Khajuraho to Sanchi
Leaving Khajuraho yesterday morning, our plan was to head to Bhopal and spend 3 days there exploring the city and making daytrips to Sanchi and Bhimbhetka Caves, both being World Heritage sites. Since Khajuraho didn’t have any direct connections, we hired a taxi to drive us to Jhansi. At 6am in the morning, Khajuraho and the surrounding region were engulfed in dense fog and our going was really slow. But we were not in much of a hurry as the Bhopal Shatabdi left Jhansi only at 11am – we had plenty of time to cover the 180km distance.
We did get to Jhansi well before time but to our utter dismay, Jhansi’s railway station was a scene of complete chaos. It was crowded and quite filthy. Moreover, we saw an overhead display that listed all the trains to be late . Madhu went to the booking counter to check if the Shatabdi was late as well and he was rudely told to go enquire at the Enquiry counter, which was in the adjoining building. We then trudged to the Enquiry counter only to find no one there and many people anxiously waiting to find out the status of their trains. We were now at a loss not knowing what to do next! We walked out of the station and many auto-drivers circled us asking if we needed a ride. Madhu asked them if there were any buses to Bhopal but there were none. I guess the roads are not in the best of conditions. The auto-drivers told us that there were other trains to Bhopal as well and even though they are all running late, a couple of them should be arriving at Jhansi within the hour. They advised us that trains are the only and best way to get to Bhopal. So we went back to Enquiry to check on which trains would take us to Bhopal. This time there was someone at the counter but they were totally not interested in parting with any information . Madhu stood around for a while trying to get past the crowd and get their attention, but he finally gave up and turned back. We then went back to the booking counter and bought 2 ‘General’ tickets for Bhopal – this allowed us to get onto any Bhopal-bound train in the general compartment.
Just as we bought the tickets, I heard an announcement for Karnataka Express, which was on its way to Karnataka with Bhopal as a stop. Though late, it was arriving on Platform# 2 within a few minutes. We gathered our backpacks and rushed as quickly as we could to the platform and reached it well in time. But when the train arrived, we knew that there was no way we could spend 4 to 5 hours in the General compartment – it was completely over-crowded and stank too! So we caught hold of a Ticket Checker who was standing just outside the 3-tier AC compartment. We asked him if we could get seats in the AC compartment instead of the General one. He checked his charts and found that seats were available. So he asked us to get into the 3-tier AC compartment, saying that we could pay up the difference inside. We were absolutely thrilled! We were sure he would ask for his own margin later, but surprisingly he didn’t. We were given a proper receipt for the difference in price between a General and 3-tier AC ticket. At one end were the totally inefficient platform staff and the other end, this gentleman! Indian railways never ceases to amaze!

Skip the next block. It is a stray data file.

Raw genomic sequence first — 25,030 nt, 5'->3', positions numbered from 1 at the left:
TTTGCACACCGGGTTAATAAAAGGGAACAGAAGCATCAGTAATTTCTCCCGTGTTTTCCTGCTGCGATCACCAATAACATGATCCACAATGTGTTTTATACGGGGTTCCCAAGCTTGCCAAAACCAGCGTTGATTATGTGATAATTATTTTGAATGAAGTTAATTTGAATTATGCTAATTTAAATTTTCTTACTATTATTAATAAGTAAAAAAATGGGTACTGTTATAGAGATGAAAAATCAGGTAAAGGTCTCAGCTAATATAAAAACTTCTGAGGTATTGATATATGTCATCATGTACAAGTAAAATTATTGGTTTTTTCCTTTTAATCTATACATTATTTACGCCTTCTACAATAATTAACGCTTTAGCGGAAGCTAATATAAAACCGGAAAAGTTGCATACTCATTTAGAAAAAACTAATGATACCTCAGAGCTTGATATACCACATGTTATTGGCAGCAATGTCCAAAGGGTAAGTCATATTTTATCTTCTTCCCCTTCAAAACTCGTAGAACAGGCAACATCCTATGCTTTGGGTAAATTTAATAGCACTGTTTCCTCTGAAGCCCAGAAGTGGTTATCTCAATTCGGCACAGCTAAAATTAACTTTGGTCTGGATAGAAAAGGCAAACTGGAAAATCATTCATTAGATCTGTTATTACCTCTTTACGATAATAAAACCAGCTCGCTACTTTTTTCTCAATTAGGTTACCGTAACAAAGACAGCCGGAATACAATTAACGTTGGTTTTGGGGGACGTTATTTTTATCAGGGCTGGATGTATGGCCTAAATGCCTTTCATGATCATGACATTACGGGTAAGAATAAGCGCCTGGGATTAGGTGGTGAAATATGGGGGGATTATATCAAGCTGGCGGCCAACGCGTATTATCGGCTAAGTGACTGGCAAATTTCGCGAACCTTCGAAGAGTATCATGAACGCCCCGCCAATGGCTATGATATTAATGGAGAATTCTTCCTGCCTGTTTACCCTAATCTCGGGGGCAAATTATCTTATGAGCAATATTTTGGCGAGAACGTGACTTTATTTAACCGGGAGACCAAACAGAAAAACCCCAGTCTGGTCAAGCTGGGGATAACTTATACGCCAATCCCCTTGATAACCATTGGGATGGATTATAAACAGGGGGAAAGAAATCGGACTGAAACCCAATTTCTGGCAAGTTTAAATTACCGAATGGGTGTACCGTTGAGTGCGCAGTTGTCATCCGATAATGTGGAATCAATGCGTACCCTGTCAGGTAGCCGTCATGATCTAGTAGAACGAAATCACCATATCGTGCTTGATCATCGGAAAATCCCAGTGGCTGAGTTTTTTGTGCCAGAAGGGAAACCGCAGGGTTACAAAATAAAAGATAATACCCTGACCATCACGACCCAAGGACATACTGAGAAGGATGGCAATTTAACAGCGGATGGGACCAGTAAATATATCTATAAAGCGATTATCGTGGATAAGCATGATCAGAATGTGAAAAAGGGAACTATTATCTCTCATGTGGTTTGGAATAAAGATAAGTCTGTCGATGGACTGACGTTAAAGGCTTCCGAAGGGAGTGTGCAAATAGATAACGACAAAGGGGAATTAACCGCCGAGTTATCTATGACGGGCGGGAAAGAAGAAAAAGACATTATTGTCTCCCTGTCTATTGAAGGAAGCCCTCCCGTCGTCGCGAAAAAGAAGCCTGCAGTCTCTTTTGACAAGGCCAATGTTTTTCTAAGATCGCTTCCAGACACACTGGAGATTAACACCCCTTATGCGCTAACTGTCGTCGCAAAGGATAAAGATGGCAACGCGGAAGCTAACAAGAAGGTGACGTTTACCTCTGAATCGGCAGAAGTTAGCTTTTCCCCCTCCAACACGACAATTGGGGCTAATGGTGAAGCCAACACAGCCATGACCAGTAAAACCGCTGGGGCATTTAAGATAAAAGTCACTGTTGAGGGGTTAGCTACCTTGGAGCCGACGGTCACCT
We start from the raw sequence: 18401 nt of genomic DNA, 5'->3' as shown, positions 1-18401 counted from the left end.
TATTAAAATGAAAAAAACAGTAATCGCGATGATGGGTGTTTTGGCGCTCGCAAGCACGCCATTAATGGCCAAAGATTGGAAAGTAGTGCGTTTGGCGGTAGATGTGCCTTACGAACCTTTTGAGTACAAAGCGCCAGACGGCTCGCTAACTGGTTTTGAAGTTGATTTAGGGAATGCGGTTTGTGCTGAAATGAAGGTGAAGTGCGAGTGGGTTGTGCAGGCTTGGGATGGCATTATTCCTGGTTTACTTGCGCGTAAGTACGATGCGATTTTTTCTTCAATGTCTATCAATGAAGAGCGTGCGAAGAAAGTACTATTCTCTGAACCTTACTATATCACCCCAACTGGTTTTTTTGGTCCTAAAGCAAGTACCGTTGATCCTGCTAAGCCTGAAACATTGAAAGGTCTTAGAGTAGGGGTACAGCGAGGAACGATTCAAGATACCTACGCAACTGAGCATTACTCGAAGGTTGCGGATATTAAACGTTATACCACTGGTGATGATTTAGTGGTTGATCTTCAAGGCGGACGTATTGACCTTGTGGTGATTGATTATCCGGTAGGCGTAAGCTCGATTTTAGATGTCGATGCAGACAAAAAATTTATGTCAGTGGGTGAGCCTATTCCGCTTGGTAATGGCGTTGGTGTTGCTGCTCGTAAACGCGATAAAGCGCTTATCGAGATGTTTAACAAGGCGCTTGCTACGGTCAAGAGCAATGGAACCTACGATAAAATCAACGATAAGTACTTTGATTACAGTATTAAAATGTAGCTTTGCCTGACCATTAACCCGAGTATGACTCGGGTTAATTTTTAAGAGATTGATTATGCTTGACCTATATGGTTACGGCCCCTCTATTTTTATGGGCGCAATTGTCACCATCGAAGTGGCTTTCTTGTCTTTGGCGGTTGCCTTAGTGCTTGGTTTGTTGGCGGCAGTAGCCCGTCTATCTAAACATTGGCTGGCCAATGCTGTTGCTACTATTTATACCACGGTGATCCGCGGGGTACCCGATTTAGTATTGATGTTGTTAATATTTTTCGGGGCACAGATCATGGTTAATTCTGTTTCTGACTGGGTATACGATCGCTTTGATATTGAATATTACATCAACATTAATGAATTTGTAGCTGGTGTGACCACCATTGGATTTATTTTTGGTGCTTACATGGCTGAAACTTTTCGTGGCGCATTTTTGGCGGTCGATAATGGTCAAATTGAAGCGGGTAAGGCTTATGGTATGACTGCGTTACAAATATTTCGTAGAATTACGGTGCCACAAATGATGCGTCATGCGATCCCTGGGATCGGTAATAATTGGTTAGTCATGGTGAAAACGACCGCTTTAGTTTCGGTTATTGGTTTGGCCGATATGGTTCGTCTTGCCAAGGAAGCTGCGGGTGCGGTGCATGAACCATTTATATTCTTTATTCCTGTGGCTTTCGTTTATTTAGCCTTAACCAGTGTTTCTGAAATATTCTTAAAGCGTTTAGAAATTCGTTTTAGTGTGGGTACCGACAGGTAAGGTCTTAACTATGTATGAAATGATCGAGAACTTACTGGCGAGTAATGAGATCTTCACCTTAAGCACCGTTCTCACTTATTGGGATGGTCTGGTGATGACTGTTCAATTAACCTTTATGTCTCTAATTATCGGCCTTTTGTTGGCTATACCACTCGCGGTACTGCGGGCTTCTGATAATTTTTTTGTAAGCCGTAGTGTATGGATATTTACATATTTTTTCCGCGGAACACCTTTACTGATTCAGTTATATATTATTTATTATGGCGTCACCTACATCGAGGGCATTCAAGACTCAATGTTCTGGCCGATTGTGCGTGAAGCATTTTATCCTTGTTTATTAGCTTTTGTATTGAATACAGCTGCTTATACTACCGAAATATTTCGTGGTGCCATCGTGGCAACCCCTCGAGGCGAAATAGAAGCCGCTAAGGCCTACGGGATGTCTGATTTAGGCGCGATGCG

After all that running around and frustration, the train journey turned out to be quite comfortable especially since it was a relatively newer bogey with new fixtures and clean floors. We sat across an Australian couple who were on a 3-week trip to India. They were quite friendly and we soon got chatting with them. We learnt that they were visiting friends in Bombay and Hampi, and were able to squeeze in a 1-week visit of Madhya Pradesh as well. They are architects and therefore have keen interest in our lovely, ancient monuments. They were planning to alight, before Bhopal, at Vidisha, which is about 8kms from Sanchi. They would visit Sanchi and then head to Bhopal later in the evening. We thought about this and realized that instead of staying in Bhopal and doing a day-trip to Sanchi, we could also stay in Sanchi for a couple of nights, see the place leisurely and then head to Bhopal later. So, to the Australian couple’s surprise, we alighted with them in Vidisha . From there, we took an auto to Sanchi and checked into Gateway Retreat, a MP Tourism Hotel.
We relaxed the afternoon away and spent the rest of the day updating our blogs and catching up on emails. In between we stepped out for our daily dose of chai and samosas. We walked out to the market, which was just about 5 minutes away on foot. To our surprise we were the only tourists around. In fact, it looked like I was the only woman around . LP had recommended two restaurants in this area and they turned out to be really small joints where Madhu and I would probably have tea but not eat a complete meal . Then we found that there were no other restaurants around. This was surprising for a famed town like Sanchi. We realized that we would have to eat all our meals at our hotel’s restaurant itself. I guess all tourists, who stay back (not many, I’m sure) probably do the same.
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